This headless and abraded stone statue is interpreted as having an ecclesiastical background. It was found off of Bosham by a fisherman using an oyster dredge and is one of the most evocative finds yet reported through the Protocol.
The statue is made of granite – a difficult material in which to pick out fine details though it is clear that the figure is wearing a draped garment similar to a Roman toga. Iain Hewitt of Bournemouth University notes that early post-Roman Christians frequently regarded Roman stylistic elements as being synonymous with Christianity – hence many Christian images depict characters wearing draped ‘toga-like’ garments.
The statue itself is not thought to date from the Romano-British period (it is thought to be later) though as yet it is not firmly dated. Stone artefacts are dated based on typological styling and the absence of the head and abrasion of finer details makes firm dating of this find unlikely at this stage.
Granite is a robust and hard-wearing material which suggests that this statue was intended for display outside where the fabric of the stone would give it some protection from the elements. Wessex Archaeology staff noted that Bosham church, close to the area from which it was recovered, has a niche designed to hold a small statuette (and which currently holds a statue of Madonna and child).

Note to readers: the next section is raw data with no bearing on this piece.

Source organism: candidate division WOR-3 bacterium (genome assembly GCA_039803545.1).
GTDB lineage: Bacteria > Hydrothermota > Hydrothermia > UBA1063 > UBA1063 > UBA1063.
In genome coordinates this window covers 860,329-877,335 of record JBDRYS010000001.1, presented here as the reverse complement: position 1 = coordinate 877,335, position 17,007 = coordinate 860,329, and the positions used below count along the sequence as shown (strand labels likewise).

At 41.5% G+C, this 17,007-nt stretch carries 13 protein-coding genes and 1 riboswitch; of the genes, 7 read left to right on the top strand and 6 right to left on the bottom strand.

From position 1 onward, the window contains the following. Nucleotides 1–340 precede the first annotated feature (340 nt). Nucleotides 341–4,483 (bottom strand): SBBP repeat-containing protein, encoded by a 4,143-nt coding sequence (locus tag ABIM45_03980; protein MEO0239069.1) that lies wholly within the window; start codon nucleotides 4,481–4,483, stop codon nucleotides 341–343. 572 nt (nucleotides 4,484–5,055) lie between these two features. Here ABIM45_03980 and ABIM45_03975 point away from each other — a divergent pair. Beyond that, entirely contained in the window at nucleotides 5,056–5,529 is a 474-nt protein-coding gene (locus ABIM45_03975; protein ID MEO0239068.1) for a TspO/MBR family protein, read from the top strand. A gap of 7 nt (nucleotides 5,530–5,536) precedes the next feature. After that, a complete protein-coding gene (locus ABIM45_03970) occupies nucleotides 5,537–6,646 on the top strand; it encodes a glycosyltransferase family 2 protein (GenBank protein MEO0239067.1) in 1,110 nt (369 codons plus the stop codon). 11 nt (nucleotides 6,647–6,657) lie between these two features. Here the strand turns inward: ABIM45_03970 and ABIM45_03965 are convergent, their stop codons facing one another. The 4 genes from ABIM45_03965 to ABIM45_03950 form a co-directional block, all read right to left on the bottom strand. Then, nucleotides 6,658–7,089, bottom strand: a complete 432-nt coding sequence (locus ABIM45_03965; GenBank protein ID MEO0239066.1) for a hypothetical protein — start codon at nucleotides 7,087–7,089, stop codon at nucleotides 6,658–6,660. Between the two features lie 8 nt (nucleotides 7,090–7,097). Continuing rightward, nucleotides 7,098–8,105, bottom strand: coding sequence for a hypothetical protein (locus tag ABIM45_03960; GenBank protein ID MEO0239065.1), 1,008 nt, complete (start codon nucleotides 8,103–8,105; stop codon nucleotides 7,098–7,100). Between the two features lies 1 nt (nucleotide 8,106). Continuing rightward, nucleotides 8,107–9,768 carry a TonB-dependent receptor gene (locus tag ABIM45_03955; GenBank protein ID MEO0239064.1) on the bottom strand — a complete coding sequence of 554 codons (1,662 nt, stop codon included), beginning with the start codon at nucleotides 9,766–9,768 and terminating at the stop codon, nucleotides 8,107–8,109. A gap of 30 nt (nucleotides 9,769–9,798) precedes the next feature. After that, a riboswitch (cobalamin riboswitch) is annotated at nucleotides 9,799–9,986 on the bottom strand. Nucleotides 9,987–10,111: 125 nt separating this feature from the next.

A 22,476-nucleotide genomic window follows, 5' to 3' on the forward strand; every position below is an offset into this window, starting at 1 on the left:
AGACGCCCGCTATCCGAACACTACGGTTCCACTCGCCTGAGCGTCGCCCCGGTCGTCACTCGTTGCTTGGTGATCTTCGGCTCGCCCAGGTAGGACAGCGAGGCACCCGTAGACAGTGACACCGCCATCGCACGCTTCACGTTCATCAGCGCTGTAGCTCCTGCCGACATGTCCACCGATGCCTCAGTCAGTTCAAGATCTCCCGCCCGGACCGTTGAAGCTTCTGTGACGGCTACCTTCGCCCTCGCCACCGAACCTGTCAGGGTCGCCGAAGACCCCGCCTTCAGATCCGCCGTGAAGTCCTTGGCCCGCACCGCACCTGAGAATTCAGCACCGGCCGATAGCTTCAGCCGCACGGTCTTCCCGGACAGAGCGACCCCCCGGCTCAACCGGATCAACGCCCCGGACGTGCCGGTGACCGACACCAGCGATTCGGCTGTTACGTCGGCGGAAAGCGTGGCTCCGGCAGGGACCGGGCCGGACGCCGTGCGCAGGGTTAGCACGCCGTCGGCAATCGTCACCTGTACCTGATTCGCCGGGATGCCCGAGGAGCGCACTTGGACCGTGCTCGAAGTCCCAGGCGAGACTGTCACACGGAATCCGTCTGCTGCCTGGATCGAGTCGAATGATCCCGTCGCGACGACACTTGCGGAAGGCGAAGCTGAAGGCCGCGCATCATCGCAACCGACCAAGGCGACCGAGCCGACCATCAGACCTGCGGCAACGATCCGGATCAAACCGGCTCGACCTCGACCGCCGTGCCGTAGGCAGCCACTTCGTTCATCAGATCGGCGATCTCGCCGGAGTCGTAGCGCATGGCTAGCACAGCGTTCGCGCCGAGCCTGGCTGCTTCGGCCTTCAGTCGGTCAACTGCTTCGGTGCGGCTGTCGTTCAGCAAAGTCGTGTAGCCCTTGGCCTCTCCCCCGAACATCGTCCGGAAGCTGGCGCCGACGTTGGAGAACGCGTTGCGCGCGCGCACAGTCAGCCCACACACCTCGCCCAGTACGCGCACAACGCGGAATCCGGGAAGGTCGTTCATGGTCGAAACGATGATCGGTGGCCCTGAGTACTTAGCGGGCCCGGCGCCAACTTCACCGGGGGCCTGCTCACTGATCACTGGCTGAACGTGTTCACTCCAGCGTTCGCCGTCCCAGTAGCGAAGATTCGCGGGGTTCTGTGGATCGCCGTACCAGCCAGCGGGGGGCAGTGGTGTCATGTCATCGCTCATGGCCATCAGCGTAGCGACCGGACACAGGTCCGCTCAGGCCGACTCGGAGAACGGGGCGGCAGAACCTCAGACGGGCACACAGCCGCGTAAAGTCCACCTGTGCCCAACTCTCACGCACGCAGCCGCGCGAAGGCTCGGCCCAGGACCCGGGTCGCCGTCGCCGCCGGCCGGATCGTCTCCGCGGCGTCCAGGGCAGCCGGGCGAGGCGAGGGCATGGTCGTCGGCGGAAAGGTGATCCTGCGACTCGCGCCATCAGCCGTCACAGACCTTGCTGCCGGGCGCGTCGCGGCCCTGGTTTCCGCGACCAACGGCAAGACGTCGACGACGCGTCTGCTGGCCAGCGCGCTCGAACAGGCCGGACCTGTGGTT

How the statue came to be offshore is unknown but two likely scenarios have been suggested. Iain puts forward the plausible theory that the statue may have fallen victim to a post-medieval iconoclasm. The second commandment – ‘No graven images or likenesses’ – bans the worship of icons and this figure, which has been decapitated, may have been cast aside under this commandment. Alternatively, the statue may have been damaged and cast into the sea during civil unrest, such as the siege of Chichester during the English Civil War which occurred in December 1642 or the sacking of the city by earlier invaders (depending on the age of the statue).